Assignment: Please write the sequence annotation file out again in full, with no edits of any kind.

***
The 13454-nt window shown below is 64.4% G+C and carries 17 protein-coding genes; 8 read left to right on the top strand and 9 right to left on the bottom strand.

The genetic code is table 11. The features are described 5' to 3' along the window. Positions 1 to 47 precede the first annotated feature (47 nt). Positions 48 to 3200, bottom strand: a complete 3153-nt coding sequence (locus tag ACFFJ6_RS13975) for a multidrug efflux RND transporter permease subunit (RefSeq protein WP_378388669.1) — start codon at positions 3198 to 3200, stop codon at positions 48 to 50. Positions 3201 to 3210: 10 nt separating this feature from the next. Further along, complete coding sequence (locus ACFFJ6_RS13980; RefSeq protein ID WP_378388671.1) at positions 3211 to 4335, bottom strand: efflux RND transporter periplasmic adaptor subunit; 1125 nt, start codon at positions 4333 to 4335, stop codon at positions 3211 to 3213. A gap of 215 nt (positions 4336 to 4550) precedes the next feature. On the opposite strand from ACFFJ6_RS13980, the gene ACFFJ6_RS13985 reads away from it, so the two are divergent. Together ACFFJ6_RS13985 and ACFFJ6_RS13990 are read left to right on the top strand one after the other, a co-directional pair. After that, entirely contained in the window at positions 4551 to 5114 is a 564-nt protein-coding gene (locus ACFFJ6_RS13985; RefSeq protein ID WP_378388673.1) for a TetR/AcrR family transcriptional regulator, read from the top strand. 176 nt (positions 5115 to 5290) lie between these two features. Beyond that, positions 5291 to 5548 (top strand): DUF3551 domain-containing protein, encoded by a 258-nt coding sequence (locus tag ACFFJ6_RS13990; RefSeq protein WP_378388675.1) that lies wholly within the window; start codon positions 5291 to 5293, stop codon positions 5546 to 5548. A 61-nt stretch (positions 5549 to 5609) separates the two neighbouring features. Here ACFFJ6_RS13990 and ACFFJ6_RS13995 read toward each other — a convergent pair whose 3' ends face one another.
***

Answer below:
The 13454-nt window shown below is 64.4% G+C and carries 17 protein-coding genes; 8 read left to right on the top strand and 9 right to left on the bottom strand.

The genetic code is table 11. The features are described 5' to 3' along the window. Positions 1 to 47 precede the first annotated feature (47 nt). Positions 48 to 3200, bottom strand: a complete 3153-nt coding sequence (locus tag ACFFJ6_RS13975) for a multidrug efflux RND transporter permease subunit (RefSeq protein WP_378388669.1) — start codon at positions 3198 to 3200, stop codon at positions 48 to 50. Positions 3201 to 3210: 10 nt separating this feature from the next. Further along, complete coding sequence (locus ACFFJ6_RS13980; RefSeq protein ID WP_378388671.1) at positions 3211 to 4335, bottom strand: efflux RND transporter periplasmic adaptor subunit; 1125 nt, start codon at positions 4333 to 4335, stop codon at positions 3211 to 3213. A gap of 215 nt (positions 4336 to 4550) precedes the next feature. On the opposite strand from ACFFJ6_RS13980, the gene ACFFJ6_RS13985 reads away from it, so the two are divergent. Together ACFFJ6_RS13985 and ACFFJ6_RS13990 are read left to right on the top strand one after the other, a co-directional pair. After that, entirely contained in the window at positions 4551 to 5114 is a 564-nt protein-coding gene (locus ACFFJ6_RS13985; RefSeq protein ID WP_378388673.1) for a TetR/AcrR family transcriptional regulator, read from the top strand. 176 nt (positions 5115 to 5290) lie between these two features. Beyond that, positions 5291 to 5548 (top strand): DUF3551 domain-containing protein, encoded by a 258-nt coding sequence (locus tag ACFFJ6_RS13990; RefSeq protein WP_378388675.1) that lies wholly within the window; start codon positions 5291 to 5293, stop codon positions 5546 to 5548. A 61-nt stretch (positions 5549 to 5609) separates the two neighbouring features. Here ACFFJ6_RS13990 and ACFFJ6_RS13995 read toward each other — a convergent pair whose 3' ends face one another.